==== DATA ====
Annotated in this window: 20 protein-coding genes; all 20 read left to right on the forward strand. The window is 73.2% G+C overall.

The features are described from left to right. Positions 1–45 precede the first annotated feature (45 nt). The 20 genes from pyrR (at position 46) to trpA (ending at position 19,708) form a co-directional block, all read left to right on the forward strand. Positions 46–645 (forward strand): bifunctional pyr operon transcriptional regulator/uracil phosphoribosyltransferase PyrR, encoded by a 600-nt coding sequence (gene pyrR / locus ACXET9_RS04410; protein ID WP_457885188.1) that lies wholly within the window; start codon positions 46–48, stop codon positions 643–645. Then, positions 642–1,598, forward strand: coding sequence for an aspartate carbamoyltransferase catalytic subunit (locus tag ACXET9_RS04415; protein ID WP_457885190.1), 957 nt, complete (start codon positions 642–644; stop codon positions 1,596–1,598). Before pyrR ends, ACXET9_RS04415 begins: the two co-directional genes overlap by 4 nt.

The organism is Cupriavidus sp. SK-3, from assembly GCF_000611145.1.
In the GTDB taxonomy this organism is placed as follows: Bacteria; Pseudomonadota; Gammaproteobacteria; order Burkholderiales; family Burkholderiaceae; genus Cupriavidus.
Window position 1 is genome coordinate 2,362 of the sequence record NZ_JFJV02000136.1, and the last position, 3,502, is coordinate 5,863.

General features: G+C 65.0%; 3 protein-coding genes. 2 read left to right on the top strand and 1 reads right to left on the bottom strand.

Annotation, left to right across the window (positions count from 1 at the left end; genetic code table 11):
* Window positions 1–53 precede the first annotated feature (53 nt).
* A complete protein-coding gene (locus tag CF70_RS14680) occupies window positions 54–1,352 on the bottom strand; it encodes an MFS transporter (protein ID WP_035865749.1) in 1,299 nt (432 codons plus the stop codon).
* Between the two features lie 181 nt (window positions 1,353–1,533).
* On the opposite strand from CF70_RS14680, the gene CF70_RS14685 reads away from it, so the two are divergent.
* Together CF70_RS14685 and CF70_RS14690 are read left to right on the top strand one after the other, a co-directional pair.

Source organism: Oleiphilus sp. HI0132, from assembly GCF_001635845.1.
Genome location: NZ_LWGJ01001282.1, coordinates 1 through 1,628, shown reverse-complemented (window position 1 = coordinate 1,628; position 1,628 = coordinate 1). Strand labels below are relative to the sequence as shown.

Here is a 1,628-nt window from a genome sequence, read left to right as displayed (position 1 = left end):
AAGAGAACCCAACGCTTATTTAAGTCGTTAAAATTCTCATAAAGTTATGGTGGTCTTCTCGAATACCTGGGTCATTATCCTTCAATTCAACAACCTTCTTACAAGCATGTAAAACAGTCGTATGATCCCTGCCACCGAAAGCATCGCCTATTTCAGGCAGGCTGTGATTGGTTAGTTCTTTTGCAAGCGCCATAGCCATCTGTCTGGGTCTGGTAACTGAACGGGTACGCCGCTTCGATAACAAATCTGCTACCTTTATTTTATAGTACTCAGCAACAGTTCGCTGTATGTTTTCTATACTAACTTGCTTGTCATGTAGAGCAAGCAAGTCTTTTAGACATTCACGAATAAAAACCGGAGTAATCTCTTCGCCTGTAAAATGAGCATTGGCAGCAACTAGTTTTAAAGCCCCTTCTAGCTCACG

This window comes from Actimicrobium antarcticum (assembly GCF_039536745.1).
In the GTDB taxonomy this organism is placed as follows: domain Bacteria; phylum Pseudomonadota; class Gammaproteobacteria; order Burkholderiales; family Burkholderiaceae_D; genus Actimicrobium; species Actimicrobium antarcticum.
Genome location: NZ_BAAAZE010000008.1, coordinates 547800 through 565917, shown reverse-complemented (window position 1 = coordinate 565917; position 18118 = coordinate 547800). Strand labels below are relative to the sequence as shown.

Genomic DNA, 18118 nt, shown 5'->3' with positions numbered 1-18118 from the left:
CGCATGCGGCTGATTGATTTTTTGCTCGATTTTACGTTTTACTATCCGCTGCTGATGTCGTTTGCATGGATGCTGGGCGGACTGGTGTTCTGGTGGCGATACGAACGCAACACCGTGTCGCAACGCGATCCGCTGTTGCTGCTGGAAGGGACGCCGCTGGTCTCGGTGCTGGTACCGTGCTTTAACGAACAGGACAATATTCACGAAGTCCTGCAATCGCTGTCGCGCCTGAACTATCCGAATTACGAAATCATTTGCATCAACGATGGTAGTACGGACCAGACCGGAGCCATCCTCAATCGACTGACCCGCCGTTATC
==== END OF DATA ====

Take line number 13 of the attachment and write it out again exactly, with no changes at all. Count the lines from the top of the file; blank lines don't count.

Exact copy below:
Source organism: Oleiphilus sp. HI0132, from assembly GCF_001635845.1.